On Thursday our exposure modelling research team here at CBF was awarded 2.2 million kroner (roughly 350,000 CDN). Marina Heiden is the lead researcher on this study, and I am a co-investigator on the grant. It is a nice acknowledgement that they chose our study out of all the applicants; there is typically a 10% funding rate at the Swedish National Council for Worklife and Social Science. It will also be exciting to plan this next study in a more concrete way now that we know we will be moving ahead… and it looks like there will be some more data collection to keep me busy in the Spring!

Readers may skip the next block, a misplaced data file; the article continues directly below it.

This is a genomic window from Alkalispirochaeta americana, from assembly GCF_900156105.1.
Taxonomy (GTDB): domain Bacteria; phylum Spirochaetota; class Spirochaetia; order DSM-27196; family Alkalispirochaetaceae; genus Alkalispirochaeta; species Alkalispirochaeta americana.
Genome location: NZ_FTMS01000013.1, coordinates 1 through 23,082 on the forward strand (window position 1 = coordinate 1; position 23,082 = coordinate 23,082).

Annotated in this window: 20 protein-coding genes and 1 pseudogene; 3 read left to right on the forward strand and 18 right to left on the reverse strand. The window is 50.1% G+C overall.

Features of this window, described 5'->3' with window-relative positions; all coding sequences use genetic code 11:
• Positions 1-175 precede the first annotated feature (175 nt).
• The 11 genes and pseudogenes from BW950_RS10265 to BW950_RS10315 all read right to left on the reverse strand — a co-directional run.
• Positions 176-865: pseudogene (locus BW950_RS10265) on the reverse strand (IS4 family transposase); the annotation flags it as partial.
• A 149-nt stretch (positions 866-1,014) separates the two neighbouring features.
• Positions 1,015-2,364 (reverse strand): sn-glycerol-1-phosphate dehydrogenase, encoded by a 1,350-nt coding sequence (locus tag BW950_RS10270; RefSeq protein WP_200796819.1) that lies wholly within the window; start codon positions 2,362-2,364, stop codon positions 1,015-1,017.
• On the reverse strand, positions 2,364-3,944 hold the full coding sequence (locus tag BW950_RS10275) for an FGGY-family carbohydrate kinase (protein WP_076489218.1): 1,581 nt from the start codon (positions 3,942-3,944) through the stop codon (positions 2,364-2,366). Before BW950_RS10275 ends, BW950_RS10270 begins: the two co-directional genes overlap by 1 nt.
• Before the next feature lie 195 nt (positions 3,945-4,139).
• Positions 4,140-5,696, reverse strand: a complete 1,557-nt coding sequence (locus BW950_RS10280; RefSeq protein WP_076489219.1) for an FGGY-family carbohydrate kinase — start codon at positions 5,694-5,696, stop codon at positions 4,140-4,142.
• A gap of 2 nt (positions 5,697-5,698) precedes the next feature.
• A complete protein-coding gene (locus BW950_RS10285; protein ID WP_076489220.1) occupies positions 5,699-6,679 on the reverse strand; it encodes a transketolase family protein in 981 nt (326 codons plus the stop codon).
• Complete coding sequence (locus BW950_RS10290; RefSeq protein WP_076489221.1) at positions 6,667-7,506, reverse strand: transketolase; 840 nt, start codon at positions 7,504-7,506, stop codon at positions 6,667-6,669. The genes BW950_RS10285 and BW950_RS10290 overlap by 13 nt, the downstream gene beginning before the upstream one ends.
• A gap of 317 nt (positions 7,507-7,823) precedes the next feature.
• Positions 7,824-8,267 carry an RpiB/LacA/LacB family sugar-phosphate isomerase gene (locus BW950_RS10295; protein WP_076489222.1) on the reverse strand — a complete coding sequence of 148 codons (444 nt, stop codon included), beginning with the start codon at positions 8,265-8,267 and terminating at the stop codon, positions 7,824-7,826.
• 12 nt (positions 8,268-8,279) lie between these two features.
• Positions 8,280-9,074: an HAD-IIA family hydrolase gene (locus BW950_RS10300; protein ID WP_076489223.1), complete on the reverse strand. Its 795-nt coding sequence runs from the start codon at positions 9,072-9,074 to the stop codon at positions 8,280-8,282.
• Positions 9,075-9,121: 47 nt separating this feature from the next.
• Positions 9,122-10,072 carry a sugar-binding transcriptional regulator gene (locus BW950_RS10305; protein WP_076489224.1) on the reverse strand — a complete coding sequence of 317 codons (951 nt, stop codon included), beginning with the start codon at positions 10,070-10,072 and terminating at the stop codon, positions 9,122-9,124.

This study is called ‘Cost-efficient modelling of physical work load – an empirical study of postures in industry’ (Kostnadseffektiv modellering av fysisk arbetsbelastning – en empirisk studie av arbetsställningar i industrin) and will investigate the working postures of pulp mill workers at a variety of different machines and tasks in a paper mill. This will help us understand the exposures and risks encountered by these workers, but our main goal will be to find cheaper and better ways of measure posture exposures, so that future research and risk identification will be cheaper and easier (and therefore more likely to be completed successfully).